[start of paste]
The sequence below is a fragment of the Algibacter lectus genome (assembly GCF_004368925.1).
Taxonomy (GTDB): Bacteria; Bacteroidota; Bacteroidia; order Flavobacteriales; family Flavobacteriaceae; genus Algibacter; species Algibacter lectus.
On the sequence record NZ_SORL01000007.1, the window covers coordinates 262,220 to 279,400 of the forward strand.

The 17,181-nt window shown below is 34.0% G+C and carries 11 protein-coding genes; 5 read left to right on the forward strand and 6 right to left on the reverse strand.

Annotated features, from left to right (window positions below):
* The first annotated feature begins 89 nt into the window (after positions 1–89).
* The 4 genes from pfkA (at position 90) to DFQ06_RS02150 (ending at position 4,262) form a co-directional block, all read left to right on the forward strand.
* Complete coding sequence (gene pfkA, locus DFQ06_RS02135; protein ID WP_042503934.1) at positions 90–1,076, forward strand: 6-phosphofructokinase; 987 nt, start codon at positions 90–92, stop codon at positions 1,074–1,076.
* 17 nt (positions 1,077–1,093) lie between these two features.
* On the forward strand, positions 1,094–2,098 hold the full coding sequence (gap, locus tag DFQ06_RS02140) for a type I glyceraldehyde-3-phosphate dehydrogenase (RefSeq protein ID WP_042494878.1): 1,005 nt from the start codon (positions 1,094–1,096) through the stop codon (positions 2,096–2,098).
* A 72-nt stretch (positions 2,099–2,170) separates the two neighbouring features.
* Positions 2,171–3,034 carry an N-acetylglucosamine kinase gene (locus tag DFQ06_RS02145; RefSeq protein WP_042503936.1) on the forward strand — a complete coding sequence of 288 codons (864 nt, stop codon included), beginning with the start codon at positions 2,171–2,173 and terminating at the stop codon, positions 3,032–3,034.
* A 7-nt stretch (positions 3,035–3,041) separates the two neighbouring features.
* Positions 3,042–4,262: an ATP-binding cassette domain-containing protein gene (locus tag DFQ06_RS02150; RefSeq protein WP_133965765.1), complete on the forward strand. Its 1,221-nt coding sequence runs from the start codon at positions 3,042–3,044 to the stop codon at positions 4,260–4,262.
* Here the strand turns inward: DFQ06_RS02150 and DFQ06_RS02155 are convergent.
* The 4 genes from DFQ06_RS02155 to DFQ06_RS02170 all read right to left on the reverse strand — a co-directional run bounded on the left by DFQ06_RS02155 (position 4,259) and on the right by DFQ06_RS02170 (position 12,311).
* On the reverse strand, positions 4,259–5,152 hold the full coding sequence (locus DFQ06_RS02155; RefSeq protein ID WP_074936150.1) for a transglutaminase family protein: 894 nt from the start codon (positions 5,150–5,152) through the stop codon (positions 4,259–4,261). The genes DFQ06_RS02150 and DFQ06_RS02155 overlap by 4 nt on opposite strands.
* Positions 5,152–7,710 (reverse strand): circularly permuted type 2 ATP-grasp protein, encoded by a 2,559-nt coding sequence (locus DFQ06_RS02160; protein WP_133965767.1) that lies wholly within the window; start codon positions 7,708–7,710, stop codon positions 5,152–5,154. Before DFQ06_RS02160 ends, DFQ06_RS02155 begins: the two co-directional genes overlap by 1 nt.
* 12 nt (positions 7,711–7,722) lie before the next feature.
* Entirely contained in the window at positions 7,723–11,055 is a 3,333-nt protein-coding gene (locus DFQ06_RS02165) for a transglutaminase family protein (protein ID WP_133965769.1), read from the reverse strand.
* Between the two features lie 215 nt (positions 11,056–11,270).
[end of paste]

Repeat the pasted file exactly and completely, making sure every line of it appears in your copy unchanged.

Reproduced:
The sequence below is a fragment of the Algibacter lectus genome (assembly GCF_004368925.1).
Taxonomy (GTDB): Bacteria; Bacteroidota; Bacteroidia; order Flavobacteriales; family Flavobacteriaceae; genus Algibacter; species Algibacter lectus.
On the sequence record NZ_SORL01000007.1, the window covers coordinates 262,220 to 279,400 of the forward strand.

The 17,181-nt window shown below is 34.0% G+C and carries 11 protein-coding genes; 5 read left to right on the forward strand and 6 right to left on the reverse strand.

Annotated features, from left to right (window positions below):
* The first annotated feature begins 89 nt into the window (after positions 1–89).
* The 4 genes from pfkA (at position 90) to DFQ06_RS02150 (ending at position 4,262) form a co-directional block, all read left to right on the forward strand.
* Complete coding sequence (gene pfkA, locus DFQ06_RS02135; protein ID WP_042503934.1) at positions 90–1,076, forward strand: 6-phosphofructokinase; 987 nt, start codon at positions 90–92, stop codon at positions 1,074–1,076.
* 17 nt (positions 1,077–1,093) lie between these two features.
* On the forward strand, positions 1,094–2,098 hold the full coding sequence (gap, locus tag DFQ06_RS02140) for a type I glyceraldehyde-3-phosphate dehydrogenase (RefSeq protein ID WP_042494878.1): 1,005 nt from the start codon (positions 1,094–1,096) through the stop codon (positions 2,096–2,098).
* A 72-nt stretch (positions 2,099–2,170) separates the two neighbouring features.
* Positions 2,171–3,034 carry an N-acetylglucosamine kinase gene (locus tag DFQ06_RS02145; RefSeq protein WP_042503936.1) on the forward strand — a complete coding sequence of 288 codons (864 nt, stop codon included), beginning with the start codon at positions 2,171–2,173 and terminating at the stop codon, positions 3,032–3,034.
* A 7-nt stretch (positions 3,035–3,041) separates the two neighbouring features.
* Positions 3,042–4,262: an ATP-binding cassette domain-containing protein gene (locus tag DFQ06_RS02150; RefSeq protein WP_133965765.1), complete on the forward strand. Its 1,221-nt coding sequence runs from the start codon at positions 3,042–3,044 to the stop codon at positions 4,260–4,262.
* Here the strand turns inward: DFQ06_RS02150 and DFQ06_RS02155 are convergent.
* The 4 genes from DFQ06_RS02155 to DFQ06_RS02170 all read right to left on the reverse strand — a co-directional run bounded on the left by DFQ06_RS02155 (position 4,259) and on the right by DFQ06_RS02170 (position 12,311).
* On the reverse strand, positions 4,259–5,152 hold the full coding sequence (locus DFQ06_RS02155; RefSeq protein ID WP_074936150.1) for a transglutaminase family protein: 894 nt from the start codon (positions 5,150–5,152) through the stop codon (positions 4,259–4,261). The genes DFQ06_RS02150 and DFQ06_RS02155 overlap by 4 nt on opposite strands.
* Positions 5,152–7,710 (reverse strand): circularly permuted type 2 ATP-grasp protein, encoded by a 2,559-nt coding sequence (locus DFQ06_RS02160; protein WP_133965767.1) that lies wholly within the window; start codon positions 7,708–7,710, stop codon positions 5,152–5,154. Before DFQ06_RS02160 ends, DFQ06_RS02155 begins: the two co-directional genes overlap by 1 nt.
* 12 nt (positions 7,711–7,722) lie before the next feature.
* Entirely contained in the window at positions 7,723–11,055 is a 3,333-nt protein-coding gene (locus DFQ06_RS02165) for a transglutaminase family protein (protein ID WP_133965769.1), read from the reverse strand.
* Between the two features lie 215 nt (positions 11,056–11,270).